Skip to main content

News & Events

 

Optimal navigation in complex flows

Michele Buzzicotti, Department of Mechanical Engineering, Visiting Scholar, Spring 2020

Friday, January 24, 2020
1:30 p.m.
Hopeman 224

The search for an optimal navigation strategy in a complex environment is a key problem
in several applications, with potential breakthroughs in the open challenge of lagrangian
data assimilation, crucial for both meteorology and climate modeling [1, 2]. Here, we
use a Reinforcement Learning (RL) approach to identify optimal strategies able to accomplish 

different complex navigation problems. As first example, we focus on smart inertial
autonomous drifters able to actively change their size, hence to modify their inertia and
density, to reach their navigation goal. In short, the smart drifter explores the interplay
between its choices of size and its dynamical behaviour in the flow environment to reach
precise regions of the flow domain [3, 4, 5]. The second example consists in finding the
path that minimizes the time to navigate between two given points in a fluid flow, known
as the Zermelo’s problem. Here, we focus on the case of a vessel which has a slip velocity
with fixed intensity, Vs, but variable direction and navigating in a 2D turbulent sea. We
use an Actor-Critic RL algorithm, and compare the results with strategies obtained analytically 

from continuous Optimal Navigation (ON) protocols. We show that for our application, 

ON solutions are unstable for the typical duration of the navigation process and
are therefore not useful in practice. On the other hand, RL solutions are much more robust
with respect to small changes in the initial conditions and to external noise and are able to
find optimal trajectories even when Vs is much smaller than the maximum flow velocity.
Furthermore, we show how the RL approach is able to take advantage of the flow properties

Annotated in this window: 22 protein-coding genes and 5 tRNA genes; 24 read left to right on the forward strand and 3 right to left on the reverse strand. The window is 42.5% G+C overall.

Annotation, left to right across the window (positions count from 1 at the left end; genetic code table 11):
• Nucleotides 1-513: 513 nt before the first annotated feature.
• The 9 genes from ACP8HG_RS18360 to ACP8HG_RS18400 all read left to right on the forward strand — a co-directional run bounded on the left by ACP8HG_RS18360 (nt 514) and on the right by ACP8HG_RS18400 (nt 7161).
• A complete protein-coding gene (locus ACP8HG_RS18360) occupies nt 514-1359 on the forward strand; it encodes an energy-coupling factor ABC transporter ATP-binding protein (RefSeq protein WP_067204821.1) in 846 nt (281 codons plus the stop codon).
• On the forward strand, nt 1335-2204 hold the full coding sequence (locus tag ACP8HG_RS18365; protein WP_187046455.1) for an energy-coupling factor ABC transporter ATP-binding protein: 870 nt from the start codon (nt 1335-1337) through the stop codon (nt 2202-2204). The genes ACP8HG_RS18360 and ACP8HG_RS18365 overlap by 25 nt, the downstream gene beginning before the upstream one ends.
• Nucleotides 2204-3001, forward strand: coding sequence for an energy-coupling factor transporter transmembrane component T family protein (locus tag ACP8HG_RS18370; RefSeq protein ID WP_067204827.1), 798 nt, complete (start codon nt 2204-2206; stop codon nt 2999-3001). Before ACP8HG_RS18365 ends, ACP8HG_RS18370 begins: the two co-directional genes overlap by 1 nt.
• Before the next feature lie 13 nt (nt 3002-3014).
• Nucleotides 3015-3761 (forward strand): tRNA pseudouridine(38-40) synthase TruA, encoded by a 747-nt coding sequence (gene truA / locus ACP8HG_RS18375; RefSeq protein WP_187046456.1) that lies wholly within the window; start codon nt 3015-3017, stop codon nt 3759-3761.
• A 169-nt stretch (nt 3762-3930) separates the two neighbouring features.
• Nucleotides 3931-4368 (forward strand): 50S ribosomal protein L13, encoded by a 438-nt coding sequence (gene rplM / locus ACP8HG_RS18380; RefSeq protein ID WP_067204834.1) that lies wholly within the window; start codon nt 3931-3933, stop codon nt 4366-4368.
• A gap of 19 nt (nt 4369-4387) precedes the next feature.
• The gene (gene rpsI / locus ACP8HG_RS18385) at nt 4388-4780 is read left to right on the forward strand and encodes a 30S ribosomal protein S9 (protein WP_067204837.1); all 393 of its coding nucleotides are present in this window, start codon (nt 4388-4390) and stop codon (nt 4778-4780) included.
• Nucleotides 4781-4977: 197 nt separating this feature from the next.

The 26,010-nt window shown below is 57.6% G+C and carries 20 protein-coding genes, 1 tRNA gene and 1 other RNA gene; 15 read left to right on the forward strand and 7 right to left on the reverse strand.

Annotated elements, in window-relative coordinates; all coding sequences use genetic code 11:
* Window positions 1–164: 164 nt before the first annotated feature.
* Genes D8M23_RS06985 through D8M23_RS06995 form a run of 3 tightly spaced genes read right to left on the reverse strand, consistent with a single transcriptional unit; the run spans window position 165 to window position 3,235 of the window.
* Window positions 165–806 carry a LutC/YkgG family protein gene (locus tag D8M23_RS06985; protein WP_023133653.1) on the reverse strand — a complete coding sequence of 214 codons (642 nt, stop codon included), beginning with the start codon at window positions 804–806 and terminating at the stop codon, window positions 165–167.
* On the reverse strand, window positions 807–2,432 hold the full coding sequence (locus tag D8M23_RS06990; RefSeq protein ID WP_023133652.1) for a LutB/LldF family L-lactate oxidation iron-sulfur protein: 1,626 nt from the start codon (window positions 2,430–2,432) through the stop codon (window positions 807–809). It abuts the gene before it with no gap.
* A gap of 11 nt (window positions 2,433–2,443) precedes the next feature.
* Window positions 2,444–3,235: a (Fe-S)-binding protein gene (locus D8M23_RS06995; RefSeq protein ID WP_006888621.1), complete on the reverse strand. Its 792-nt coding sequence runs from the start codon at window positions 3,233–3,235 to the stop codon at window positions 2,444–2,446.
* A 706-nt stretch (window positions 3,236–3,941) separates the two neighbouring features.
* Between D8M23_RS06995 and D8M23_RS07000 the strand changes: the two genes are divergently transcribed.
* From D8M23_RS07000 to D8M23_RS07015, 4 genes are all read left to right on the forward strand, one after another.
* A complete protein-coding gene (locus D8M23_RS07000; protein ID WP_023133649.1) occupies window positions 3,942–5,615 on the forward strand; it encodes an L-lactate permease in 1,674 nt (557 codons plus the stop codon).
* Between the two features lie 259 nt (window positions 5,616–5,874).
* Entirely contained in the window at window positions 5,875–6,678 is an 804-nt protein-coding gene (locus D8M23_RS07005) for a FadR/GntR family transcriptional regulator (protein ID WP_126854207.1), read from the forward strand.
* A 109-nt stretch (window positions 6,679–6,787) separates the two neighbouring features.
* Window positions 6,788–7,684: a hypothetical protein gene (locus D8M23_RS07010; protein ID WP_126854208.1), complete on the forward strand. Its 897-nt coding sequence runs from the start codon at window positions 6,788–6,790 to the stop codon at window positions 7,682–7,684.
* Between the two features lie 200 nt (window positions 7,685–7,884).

in order to reach the target, especially when the steering speed is small [6]. These
works illustrate the potential of RL algorithms to model adaptive behavior in complex
flows and paves the way towards the engineering of smart unmanned autonomous vehicles
that solve difficult navigation problems.

 

[1] Di Leoni, P. C., Mazzino, A., & Biferale, L. (2018). Inferring flow parameters and
turbulent configuration with physics-informed data assimilation and spectral nudging.
Physical Review Fluids, 3(10), 104604.
[2] Di Leoni, P. C., Mazzino, A., & Biferale, L. (2019). Synchronization to big-data:
nudging the Navier-Stokes equations for data assimilation of turbulent flows. arXiv
preprint arXiv:1905.05860.[3] Gustavsson, K., Biferale, L., Celani, A., & Colabrese, S. (2017). Finding efficient
swimming strategies in a three-dimensional chaotic flow by reinforcement learning.
The European Physical Journal E, 40(12), 110.
[4] Colabrese, S., Gustavsson, K., Celani, A., & Biferale, L. (2017). Flow navigation by
smart microswimmers via reinforcement learning. Physical review letters, 118(15),
158004.
[5] Colabrese, S., Gustavsson, K., Celani, A., & Biferale, L. (2018). Smart inertial parti-
cles. Physical Review Fluids, 3(8), 084301.
[6] Biferale, L., Bonaccorso, F., Buzzicotti, M., Di Leoni, P. C., & Gustavsson, K. (2019).
Zermelo’s problem: Optimal point-to-point navigation in 2D turbulent flows using
Reinforcement Learning. Chaos: An Interdisciplinary Journal of Nonlinear Science 29.10 (2019): 103138.

 

Bio Sketch:

Michele is a visiting scholar in MechE at UofR during 2020, working on turbulence and machine learning. He obtained his PhD in theoretical physics in 2017 at the University of Rome Tor Vergata, where he has an appointment as a researcher. His main research activity is in the study of turbulent flows using numerical simulations. Working from both Eulerian and Lagrangian points of view, he is interested in the development of non-linear, out of equilibrium models, such as Large-Eddy-Simulation closures for the small-scale dynamics of high Reynolds or magnetohydrodynamic flows. He is responsible for the development of High-Performance Computing (HPC) codes for state-of-the-art Direct Numerical Simulation (DNS), which are typically run on supercomputers and scale up to tens of thousands of processing cores. He is also involved in the application and development of Artificial Intelligence (AI) tools to fluid flow problems such as: deep learning for the data analysis of turbulent flows and reinforcement learning/policy gradient methods for the development of smart vehicles which are able to solve optimal navigation tasks in complex environments.